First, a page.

The Mariners believe the solution to their season-long baserunning blues is to double down and go full throttle.
"We’ve got to be aggressive," manager Scott Servais insisted after Tuesday’s 7-6 victory at Oakland. "All of our guys. When you have a chance to make a play, go for it. If they respond, if they make a play and throw you out, then so be it."
The approach worked Tuesday when Ben Gamel charged home from third base in the eighth inning on Danny Valencia’s one-out fly ball to short center field.
The throw from Oakland’s Rajai Davis made for a close play at the plate, but Gamel eluded around the tag by catcher Dustin Garneau and scored the tying run.
The Mariners subsequently won the game in the 10th inning on Leonys Martin’s two-out homer. That sent them into Wednesday’s series finale tied with with Tampa Bay and Kansas City for the American League’s final wild-card spot.
The aggressive approach hasn’t worked well for most of the season because of too many poor baserunning decisions. When Servais speaks of staying aggressive, he means aggressive and smart.
Jarrod Dyson is all that is keeping them ahead of the New York Mets (minus-19.7) for absolute bottom. Dyson leads the league and ranks second in the majors at plus-7.0 runs. Cincinnati outfielder Billy Hamilton is plus-7.8 runs.
Gamel is the Mariners’ second-best baserunner at plus-2.3.
The baserunning problems recently prompted Servais to add a new element to the Mariners’ daily pre-game hitting meetings, a video-review session that he calls "the good, the bad and the ugly."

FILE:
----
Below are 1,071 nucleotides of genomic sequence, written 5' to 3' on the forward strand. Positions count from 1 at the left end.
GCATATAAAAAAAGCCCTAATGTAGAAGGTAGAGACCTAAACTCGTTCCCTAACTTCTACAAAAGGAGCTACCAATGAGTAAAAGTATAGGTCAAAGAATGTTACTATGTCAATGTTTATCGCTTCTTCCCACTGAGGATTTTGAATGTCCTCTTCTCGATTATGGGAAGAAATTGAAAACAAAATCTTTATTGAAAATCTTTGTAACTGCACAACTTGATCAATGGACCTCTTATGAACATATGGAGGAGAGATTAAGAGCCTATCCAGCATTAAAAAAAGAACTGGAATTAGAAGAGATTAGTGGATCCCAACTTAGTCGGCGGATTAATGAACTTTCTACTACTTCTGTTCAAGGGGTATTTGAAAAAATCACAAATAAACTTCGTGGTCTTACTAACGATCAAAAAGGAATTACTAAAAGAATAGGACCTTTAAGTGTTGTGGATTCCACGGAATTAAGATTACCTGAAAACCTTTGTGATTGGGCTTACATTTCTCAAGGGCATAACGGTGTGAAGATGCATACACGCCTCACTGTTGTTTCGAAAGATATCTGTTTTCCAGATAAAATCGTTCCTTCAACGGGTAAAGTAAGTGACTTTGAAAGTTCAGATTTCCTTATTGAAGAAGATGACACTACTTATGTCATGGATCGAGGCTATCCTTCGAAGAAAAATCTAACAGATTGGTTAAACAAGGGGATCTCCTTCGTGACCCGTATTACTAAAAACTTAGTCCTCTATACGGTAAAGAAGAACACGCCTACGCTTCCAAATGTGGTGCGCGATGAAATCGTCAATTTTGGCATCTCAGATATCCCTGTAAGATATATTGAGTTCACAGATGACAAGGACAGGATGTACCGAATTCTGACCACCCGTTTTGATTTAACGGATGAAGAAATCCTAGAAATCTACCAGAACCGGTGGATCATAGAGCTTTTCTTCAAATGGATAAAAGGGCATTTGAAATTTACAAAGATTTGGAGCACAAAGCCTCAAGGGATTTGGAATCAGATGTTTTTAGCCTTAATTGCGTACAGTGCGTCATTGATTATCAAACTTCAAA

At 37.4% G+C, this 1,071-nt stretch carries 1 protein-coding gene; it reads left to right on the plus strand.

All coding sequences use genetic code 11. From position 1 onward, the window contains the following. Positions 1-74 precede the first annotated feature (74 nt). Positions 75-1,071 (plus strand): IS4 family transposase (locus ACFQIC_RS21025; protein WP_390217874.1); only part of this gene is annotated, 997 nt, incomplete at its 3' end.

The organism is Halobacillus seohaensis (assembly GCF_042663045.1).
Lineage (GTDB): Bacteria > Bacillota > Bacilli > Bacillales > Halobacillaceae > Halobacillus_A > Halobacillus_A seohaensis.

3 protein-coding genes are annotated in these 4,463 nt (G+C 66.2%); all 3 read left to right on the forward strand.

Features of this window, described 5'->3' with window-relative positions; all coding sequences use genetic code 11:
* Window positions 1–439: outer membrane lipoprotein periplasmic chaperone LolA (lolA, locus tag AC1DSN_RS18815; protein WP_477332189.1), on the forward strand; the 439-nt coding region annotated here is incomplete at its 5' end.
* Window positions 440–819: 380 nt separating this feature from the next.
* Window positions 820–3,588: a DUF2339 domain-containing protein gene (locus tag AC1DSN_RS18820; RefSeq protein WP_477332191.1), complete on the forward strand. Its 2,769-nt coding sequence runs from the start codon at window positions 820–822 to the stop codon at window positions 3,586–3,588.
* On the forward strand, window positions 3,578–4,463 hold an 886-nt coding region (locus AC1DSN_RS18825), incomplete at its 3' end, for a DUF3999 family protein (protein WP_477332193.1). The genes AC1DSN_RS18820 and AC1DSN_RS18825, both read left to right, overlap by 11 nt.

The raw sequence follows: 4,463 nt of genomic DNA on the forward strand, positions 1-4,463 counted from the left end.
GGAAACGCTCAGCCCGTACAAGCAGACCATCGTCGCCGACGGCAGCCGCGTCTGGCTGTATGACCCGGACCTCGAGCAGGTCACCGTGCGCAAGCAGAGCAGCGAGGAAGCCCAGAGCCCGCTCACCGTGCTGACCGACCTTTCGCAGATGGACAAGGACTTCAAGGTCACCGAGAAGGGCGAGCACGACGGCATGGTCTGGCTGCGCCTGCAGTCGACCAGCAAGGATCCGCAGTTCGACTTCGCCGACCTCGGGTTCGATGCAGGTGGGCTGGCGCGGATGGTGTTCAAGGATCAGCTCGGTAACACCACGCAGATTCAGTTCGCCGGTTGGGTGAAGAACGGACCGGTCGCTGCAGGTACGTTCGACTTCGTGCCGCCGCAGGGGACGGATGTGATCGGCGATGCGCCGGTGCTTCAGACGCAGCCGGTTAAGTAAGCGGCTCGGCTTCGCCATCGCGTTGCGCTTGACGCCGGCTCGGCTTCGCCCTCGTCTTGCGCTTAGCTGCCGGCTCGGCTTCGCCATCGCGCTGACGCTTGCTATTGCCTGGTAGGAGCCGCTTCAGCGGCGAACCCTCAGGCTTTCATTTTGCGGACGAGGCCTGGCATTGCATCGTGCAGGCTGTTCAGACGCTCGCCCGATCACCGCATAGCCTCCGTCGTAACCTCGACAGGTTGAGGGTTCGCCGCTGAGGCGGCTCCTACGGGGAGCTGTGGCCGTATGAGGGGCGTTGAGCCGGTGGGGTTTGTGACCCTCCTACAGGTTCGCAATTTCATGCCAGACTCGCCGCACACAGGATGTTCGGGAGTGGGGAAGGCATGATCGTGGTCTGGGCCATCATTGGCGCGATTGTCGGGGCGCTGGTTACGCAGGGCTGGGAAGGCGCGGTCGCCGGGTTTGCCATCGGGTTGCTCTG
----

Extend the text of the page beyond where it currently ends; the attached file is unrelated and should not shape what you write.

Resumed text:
The latter two segments often involve baserunning.
"You can only go out and practice baserunning so much," Servais said. "I think this helps a little bit in keeping guys in tune to it. Guys are noticing it on the bench. Guys are making comments."
Perhaps peer pressure can eliminate mistakes.
"We’re going to stay aggressive," Servais vowed. "That’s what we have to do."
***The Mariners (58-56) go for a two-game sweep and look to climb three games above .500 for the first time this season when their series against the Athletics concludes at 12:37 p.m. at the Oakland Coliseum.
***Right-hander Yovani Gallardo (5-7 with a 5.35 ERA) will face Athletics right-hander Jharel Cotton (5-8, 5.48). The game can be seen on Root Sports Northwest.
***While Gallardo has struggled for much of the season, he is 2-0 with a 2.12 ERA (four earned runs in 17 innings) in three previous starts against the Athletics. He was 0-5 with a 5.29 ERA in six starts against Oakland prior to this season.
***Gallardo is 1-0 with a 4.02 ERA (seven runs in 15 2/3 innings) in three starts since rejoining the rotation after a five-week demotion to duty as the long reliever.
***The Mariners’ 15-9 record since the All-Star break is the best in the league.
***Edwin Diaz leads the majors with 11 saves since the All-Star break. No other reliever in either league has more than eight.
***The Mariners have won eight straight one-run decisions.
***Cotton beat the Mariners on April 22 at the Coliseum when he gave up just two runs in six innings in a 4-3 victory. He has faced them only one other time — last season, when he gave up four runs over 4 1/3 innings in a no-decision.
***Nelson Cruz had one RBI in Tuesday’s victory, which pushed his league-leading total to 85.
***Gallardo should be particularly pleased by the trade that brought first baseman Yonder Alonso to the Mariners from Oakland for outfielder Boog Powell. Alonso was 10-for-32 (.313) in his career against Alonso.
***The only current Oakland players with more than nine career at-bats against Gallardo are Jed Lowrie (3-for-16) and Marcus Semien (5-for-16).
***Robinson Cano is 3-for-6 with two homers in his career against Cotton.
It was seven years ago Wednesday — Aug. 9, 2010 — that the Mariners cleaned house by firing manager Don Wakamatsu, bench coach Ty Van Burkleo, pitching coach Rick Adair and performance coach Steve Hecht.
The Mariners were 42-70 at the time.
Triple-A Tacoma manager Daren Brown replaced Wakamatsu on an interim basis. Roger Hansen stepped in as the bench coach, and Carl Willis as the pitching coach.
The Mariners were 19-31 over the remainder of the season.
Bob Dutton: @TNT_Mariners